Researchers have developed a new blood and urine test that would be able to detect autism in children much earlier.Don't store avocado like this: it's dangerous
Autism in children: a new blood and urine test has been developed that can detect autism spectrum disorder in children much earlier. The test promises 90% accuracy, but there is still a long way to go.
Pioneering these new investigations were researchers from the University of Warwick who, in collaboration with the University of Bologna, developed the new test to quickly detect autism in children.
Therefore, before the onset of symptoms, which usually occur around the age of 2 with impaired social interaction and impaired verbal communication, it can be predicted whether a child will be autistic.
It is a new biological test to develop which the scholars compared those with and without the autism spectrum disorder, finding higher levels of protein damage in those with autism. They identified chemical differences in the blood and urine of 38 children with autism and 31 children without the condition, all between the ages of 5 and 12.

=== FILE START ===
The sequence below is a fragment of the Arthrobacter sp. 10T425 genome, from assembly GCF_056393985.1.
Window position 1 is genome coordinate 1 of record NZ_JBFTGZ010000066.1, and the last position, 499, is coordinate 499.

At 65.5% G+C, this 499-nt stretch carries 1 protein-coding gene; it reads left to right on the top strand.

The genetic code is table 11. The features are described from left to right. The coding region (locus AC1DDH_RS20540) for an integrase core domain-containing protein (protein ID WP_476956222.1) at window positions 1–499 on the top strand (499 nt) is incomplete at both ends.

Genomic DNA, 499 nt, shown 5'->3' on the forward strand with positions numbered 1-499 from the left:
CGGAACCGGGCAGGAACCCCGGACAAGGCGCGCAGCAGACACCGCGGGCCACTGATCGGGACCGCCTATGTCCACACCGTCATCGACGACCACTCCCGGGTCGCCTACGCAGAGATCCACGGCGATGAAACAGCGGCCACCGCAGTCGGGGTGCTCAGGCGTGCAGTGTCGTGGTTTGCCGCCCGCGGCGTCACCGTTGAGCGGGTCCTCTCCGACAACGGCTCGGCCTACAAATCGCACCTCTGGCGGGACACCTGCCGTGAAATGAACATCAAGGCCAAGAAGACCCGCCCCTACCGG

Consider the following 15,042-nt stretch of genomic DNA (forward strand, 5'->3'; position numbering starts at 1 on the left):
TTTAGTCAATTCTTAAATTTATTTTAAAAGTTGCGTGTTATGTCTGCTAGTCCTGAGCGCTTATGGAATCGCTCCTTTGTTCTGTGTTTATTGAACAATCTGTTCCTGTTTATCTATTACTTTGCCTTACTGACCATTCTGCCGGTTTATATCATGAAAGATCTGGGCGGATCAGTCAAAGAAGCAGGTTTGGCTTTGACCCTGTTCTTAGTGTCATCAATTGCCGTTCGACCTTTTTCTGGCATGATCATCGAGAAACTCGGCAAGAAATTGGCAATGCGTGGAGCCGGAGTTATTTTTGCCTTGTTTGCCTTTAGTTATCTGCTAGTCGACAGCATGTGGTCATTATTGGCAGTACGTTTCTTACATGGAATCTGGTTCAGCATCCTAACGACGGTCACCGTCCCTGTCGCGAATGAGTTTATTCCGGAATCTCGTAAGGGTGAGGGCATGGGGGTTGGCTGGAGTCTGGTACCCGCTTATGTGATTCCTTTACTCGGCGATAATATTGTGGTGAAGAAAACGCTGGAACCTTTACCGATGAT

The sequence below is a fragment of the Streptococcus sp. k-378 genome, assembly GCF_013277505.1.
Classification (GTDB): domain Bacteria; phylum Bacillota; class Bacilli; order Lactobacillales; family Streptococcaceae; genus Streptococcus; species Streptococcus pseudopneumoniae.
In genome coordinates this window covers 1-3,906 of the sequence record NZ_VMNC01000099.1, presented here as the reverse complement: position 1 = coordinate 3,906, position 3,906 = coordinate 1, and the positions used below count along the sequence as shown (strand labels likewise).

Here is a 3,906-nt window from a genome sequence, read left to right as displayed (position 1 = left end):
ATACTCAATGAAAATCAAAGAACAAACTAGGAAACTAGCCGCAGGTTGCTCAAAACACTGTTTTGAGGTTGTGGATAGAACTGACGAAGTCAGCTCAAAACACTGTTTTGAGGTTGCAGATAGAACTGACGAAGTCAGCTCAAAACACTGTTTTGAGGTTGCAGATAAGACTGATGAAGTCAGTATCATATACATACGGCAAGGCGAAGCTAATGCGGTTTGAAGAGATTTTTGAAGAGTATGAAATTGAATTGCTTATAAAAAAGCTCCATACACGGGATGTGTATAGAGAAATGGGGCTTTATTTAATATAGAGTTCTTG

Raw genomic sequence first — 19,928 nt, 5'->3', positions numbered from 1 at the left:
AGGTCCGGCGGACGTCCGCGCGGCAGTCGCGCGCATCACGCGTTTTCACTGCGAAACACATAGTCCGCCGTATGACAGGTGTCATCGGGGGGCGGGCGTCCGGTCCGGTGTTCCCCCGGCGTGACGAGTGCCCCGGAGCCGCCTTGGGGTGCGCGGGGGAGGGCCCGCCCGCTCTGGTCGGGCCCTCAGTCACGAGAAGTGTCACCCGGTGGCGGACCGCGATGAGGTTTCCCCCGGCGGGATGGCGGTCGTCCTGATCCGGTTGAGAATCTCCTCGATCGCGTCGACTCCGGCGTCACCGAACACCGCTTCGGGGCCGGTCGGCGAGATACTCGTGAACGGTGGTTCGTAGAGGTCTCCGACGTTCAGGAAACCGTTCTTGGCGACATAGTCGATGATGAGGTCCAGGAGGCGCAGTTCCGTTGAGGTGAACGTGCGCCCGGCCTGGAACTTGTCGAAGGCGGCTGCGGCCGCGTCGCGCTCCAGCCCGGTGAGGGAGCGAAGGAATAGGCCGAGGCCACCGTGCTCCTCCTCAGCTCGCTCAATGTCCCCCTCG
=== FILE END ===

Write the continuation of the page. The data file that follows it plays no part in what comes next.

The results showed that the levels of protein damage were higher in the blood plasma in autistic children.
"The test could be used by doctors to diagnose autism much earlier in childhood by detecting these markers," says study author Naila Rabbani. The next step will be to replicate the study's findings in other groups of children. “All we have to do now is repeat the study. The next step, in fact, will be to try again in a much larger sample ".
In any case, it is a study that “could provide us with clues as to why autistic people are different but it does not provide a new method for diagnosis”, as James Cusack, scientific director of the British research body on autism, Autistica, points out. “We don't know if this technique will detect the difference between autism, ADHD, anxiety or other similar conditions. The study also only concerned a small group of people ”.
What remains the best way to diagnose autism? Researchers confirm that a disorder can be ascertained with almost absolute certainty through clinical interviewing and observation. This only happens around two years of age.
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